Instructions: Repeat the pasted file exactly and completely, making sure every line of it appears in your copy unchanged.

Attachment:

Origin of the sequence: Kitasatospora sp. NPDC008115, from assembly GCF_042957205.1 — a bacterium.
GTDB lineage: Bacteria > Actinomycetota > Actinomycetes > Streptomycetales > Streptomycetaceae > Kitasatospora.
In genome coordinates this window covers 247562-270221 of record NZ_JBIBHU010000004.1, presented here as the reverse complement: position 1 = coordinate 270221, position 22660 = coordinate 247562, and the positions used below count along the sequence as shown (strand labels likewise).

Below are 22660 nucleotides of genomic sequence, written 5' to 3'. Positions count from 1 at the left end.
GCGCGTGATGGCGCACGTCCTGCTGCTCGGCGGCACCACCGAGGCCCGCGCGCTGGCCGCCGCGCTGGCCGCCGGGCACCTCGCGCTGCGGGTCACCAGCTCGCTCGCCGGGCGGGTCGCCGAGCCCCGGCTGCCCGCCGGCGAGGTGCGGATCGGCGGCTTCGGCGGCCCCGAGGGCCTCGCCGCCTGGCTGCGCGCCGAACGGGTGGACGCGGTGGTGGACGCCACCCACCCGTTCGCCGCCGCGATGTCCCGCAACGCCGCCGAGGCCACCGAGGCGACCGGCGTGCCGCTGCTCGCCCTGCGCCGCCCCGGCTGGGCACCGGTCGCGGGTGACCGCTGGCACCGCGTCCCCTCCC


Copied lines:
Origin of the sequence: Kitasatospora sp. NPDC008115, from assembly GCF_042957205.1 — a bacterium.
GTDB lineage: Bacteria > Actinomycetota > Actinomycetes > Streptomycetales > Streptomycetaceae > Kitasatospora.
In genome coordinates this window covers 247562-270221 of record NZ_JBIBHU010000004.1, presented here as the reverse complement: position 1 = coordinate 270221, position 22660 = coordinate 247562, and the positions used below count along the sequence as shown (strand labels likewise).

Below are 22660 nucleotides of genomic sequence, written 5' to 3'. Positions count from 1 at the left end.
GCGCGTGATGGCGCACGTCCTGCTGCTCGGCGGCACCACCGAGGCCCGCGCGCTGGCCGCCGCGCTGGCCGCCGGGCACCTCGCGCTGCGGGTCACCAGCTCGCTCGCCGGGCGGGTCGCCGAGCCCCGGCTGCCCGCCGGCGAGGTGCGGATCGGCGGCTTCGGCGGCCCCGAGGGCCTCGCCGCCTGGCTGCGCGCCGAACGGGTGGACGCGGTGGTGGACGCCACCCACCCGTTCGCCGCCGCGATGTCCCGCAACGCCGCCGAGGCCACCGAGGCGACCGGCGTGCCGCTGCTCGCCCTGCGCCGCCCCGGCTGGGCACCGGTCGCGGGTGACCGCTGGCACCGCGTCCCCTCCC